Hypnotherapy in the context of beliefs can help support the work that CBT is trying to do.

However, it can also be used to gradually desensitise you to various aspects of your phobia (for instance, someone with a wasp phobia might have a phobic reaction on seeing pictures of wasps or even the word itself) as you build up to confronting the main event.

It can also be used to change your self-belief, mood and get better (typically, phobia suffers can suffer from depression and self esteem problems as a consequence of the phobia).

By-the-by, whilst the Office of National Statistics claim that 1.9 per cent of the adult UK population are phobic at any one time, animal phobia is the number one phobia in women, followed by heights; whilst heights is the number one phobia for men, followed by animals.

Finally, there are four states that are incompatible with fear: hunger, thirst, relaxation (which is why hypnotherapy works so well) and sex.

So, if you’re hungry, thirsty, under hypnosis or just plain …erm … “excited”, your phobia is not going to get a look in.

How are Cognitive Behavioural Therapies used in the National Health Service?

28 Jan

Before we start discussing this topic, it will be helpful to have a definition of Cognitive Behavioural Therapies (CBT), as defined by the NHS.

CBT is a talking therapy that can help you manage your problems by changing the way you think and behave. Talking and changing your behaviour can change how you think (cognitive) and what you do (behaviour). This can make you feel better about life.

CBT has been shown to be an effective way of treating a number of different health problems, such as depression, eating disorders, phobias, addictions, insomnia and anger management. In fact, the list seems endless!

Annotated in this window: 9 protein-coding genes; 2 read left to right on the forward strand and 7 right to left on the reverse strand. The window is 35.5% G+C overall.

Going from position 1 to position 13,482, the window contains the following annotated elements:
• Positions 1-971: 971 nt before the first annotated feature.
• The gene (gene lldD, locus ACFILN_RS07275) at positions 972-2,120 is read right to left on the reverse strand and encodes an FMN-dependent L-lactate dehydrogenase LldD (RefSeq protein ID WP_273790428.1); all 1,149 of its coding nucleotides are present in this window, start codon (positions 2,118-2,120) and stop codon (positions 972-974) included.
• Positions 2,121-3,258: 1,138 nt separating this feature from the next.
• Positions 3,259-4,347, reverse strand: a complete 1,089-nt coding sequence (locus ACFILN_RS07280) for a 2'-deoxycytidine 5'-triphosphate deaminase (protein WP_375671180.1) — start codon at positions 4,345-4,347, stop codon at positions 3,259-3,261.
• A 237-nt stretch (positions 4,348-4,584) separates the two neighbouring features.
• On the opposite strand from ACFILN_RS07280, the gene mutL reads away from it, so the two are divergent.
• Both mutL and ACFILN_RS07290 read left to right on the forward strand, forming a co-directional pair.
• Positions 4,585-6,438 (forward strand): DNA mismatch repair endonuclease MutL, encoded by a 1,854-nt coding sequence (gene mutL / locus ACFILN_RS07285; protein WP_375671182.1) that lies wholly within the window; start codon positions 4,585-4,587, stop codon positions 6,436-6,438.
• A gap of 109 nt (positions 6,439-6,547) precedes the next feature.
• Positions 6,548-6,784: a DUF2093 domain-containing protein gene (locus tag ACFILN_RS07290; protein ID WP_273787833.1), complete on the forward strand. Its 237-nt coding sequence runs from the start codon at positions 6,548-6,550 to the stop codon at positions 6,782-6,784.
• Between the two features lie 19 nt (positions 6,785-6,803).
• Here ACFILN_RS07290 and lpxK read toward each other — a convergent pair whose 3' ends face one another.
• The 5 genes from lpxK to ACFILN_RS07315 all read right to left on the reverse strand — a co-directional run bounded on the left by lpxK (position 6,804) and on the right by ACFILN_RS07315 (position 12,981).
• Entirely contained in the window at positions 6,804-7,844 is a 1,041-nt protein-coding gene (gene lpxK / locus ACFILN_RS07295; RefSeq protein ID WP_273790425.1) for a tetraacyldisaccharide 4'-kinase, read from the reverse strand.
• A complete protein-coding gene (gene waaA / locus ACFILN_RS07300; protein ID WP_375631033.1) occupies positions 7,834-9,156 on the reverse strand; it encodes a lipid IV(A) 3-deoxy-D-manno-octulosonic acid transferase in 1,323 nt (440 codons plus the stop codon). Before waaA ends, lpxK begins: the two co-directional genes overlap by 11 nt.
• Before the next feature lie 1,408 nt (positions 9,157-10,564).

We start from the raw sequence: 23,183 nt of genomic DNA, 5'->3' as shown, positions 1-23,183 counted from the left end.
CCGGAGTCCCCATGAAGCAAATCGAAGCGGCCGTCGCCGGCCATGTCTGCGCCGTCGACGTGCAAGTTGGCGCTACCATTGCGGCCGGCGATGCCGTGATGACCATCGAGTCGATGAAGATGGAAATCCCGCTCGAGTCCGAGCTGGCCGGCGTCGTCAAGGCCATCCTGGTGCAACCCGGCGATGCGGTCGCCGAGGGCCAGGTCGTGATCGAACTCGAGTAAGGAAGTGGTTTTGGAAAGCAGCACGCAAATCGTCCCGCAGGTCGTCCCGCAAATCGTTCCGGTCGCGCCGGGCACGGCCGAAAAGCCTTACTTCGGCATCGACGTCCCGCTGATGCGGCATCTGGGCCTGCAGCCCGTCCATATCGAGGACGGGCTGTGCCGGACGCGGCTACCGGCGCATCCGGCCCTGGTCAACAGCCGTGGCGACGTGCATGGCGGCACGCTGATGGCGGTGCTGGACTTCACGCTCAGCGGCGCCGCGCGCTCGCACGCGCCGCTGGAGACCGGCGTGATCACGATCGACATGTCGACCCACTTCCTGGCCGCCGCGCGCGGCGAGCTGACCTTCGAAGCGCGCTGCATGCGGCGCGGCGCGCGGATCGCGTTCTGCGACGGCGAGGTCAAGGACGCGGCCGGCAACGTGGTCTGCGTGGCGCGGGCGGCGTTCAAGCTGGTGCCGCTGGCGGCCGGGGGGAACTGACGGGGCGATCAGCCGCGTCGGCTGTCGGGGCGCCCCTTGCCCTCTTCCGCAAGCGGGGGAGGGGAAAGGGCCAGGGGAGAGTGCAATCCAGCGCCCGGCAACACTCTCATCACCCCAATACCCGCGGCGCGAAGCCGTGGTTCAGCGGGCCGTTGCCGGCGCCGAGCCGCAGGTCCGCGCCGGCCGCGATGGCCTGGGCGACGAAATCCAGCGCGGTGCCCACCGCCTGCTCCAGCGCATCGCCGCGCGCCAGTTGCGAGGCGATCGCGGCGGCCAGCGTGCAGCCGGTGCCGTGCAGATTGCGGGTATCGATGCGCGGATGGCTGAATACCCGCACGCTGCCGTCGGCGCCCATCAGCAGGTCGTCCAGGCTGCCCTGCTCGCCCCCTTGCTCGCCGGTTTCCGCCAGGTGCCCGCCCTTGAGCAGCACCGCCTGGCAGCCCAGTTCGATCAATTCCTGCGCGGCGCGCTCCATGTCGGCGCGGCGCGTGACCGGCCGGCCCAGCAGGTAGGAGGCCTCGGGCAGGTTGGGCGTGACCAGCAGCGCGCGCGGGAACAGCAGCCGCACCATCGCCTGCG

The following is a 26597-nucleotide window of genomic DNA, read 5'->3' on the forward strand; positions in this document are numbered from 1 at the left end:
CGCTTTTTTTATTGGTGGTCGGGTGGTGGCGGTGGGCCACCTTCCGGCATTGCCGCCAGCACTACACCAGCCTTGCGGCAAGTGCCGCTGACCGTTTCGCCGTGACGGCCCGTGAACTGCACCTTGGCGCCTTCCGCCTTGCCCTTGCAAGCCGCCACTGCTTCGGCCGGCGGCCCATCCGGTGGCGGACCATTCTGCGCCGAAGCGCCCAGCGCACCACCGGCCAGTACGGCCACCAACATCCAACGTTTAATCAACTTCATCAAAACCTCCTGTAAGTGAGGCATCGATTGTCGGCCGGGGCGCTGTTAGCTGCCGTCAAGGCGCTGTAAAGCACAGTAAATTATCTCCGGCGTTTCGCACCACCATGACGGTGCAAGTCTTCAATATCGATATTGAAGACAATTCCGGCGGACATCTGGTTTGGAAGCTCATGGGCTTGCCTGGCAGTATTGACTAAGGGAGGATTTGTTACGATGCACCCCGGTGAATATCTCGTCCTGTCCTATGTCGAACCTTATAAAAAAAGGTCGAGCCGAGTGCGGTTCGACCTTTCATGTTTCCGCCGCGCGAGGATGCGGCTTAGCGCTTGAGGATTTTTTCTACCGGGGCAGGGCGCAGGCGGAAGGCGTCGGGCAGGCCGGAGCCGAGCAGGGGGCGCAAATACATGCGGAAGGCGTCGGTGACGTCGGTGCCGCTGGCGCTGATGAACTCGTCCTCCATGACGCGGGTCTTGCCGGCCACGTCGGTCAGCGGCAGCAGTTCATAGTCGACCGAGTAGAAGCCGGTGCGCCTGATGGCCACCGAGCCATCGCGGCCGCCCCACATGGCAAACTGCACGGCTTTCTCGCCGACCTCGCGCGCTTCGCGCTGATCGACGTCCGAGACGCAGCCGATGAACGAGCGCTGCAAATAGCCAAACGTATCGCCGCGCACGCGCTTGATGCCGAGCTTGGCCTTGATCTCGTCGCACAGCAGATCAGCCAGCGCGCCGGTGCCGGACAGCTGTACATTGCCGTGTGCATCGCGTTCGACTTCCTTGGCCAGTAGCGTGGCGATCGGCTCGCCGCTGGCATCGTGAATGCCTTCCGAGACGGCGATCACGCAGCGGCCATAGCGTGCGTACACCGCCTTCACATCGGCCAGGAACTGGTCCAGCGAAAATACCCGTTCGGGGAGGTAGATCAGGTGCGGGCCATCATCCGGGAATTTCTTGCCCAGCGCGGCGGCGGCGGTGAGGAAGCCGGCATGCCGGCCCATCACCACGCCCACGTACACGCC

CBT can also be effective for long term health problems such as irritable bowel syndrome (IBS) and arthritis. Although CBT cannot cure the physical symptoms of these health conditions, it can help people cope better with their symptoms.
So how is the NHS using CBT in its treatments?

Well, the answer is in lots of ways, and as the Government aims to make counselling and other types of talking therapies, including CBT, more easily available on the NHS, this use will increase over the next few years.

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Indeed, the NHS has an Improving Access to Psychological Therapies (IAPT) programme. IAPT aims to put thousands more trained therapists into GP surgeries. The scheme will provide easy access to talking treatments on the NHS to those who need it. Part of the programme includes a four year plan of action for Talking Therapies.

Overall, the number of sessions, a client will need depends on individual problems and objectives. Treatment usually lasts six weeks to six months.

At CCBT, we understand the importance of CBT for treating all sorts of conditions, and are pleased that the NHS is working to improve access to these therapies. If you are interested in training to become a CBT Therapist yourself, please visit our website.